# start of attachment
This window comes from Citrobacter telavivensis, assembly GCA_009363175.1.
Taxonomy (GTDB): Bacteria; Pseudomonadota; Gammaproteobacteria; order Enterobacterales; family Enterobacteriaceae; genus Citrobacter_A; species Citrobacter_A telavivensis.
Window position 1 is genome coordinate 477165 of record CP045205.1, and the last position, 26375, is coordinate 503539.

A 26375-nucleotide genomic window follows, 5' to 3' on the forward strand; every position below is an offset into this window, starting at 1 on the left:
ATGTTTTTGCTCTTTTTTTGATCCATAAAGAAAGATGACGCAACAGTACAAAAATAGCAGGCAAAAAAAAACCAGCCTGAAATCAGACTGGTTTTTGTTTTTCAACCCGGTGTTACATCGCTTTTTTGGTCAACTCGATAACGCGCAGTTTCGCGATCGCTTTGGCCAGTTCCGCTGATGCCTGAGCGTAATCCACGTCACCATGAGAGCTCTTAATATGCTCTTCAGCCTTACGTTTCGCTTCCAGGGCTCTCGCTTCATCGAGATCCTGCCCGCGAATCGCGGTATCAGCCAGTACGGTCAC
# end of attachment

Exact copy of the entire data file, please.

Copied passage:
This window comes from Citrobacter telavivensis, assembly GCA_009363175.1.
Taxonomy (GTDB): Bacteria; Pseudomonadota; Gammaproteobacteria; order Enterobacterales; family Enterobacteriaceae; genus Citrobacter_A; species Citrobacter_A telavivensis.
Window position 1 is genome coordinate 477165 of record CP045205.1, and the last position, 26375, is coordinate 503539.

A 26375-nucleotide genomic window follows, 5' to 3' on the forward strand; every position below is an offset into this window, starting at 1 on the left:
ATGTTTTTGCTCTTTTTTTGATCCATAAAGAAAGATGACGCAACAGTACAAAAATAGCAGGCAAAAAAAAACCAGCCTGAAATCAGACTGGTTTTTGTTTTTCAACCCGGTGTTACATCGCTTTTTTGGTCAACTCGATAACGCGCAGTTTCGCGATCGCTTTGGCCAGTTCCGCTGATGCCTGAGCGTAATCCACGTCACCATGAGAGCTCTTAATATGCTCTTCAGCCTTACGTTTCGCTTCCAGGGCTCTCGCTTCATCGAGATCCTGCCCGCGAATCGCGGTATCAGCCAGTACGGTCAC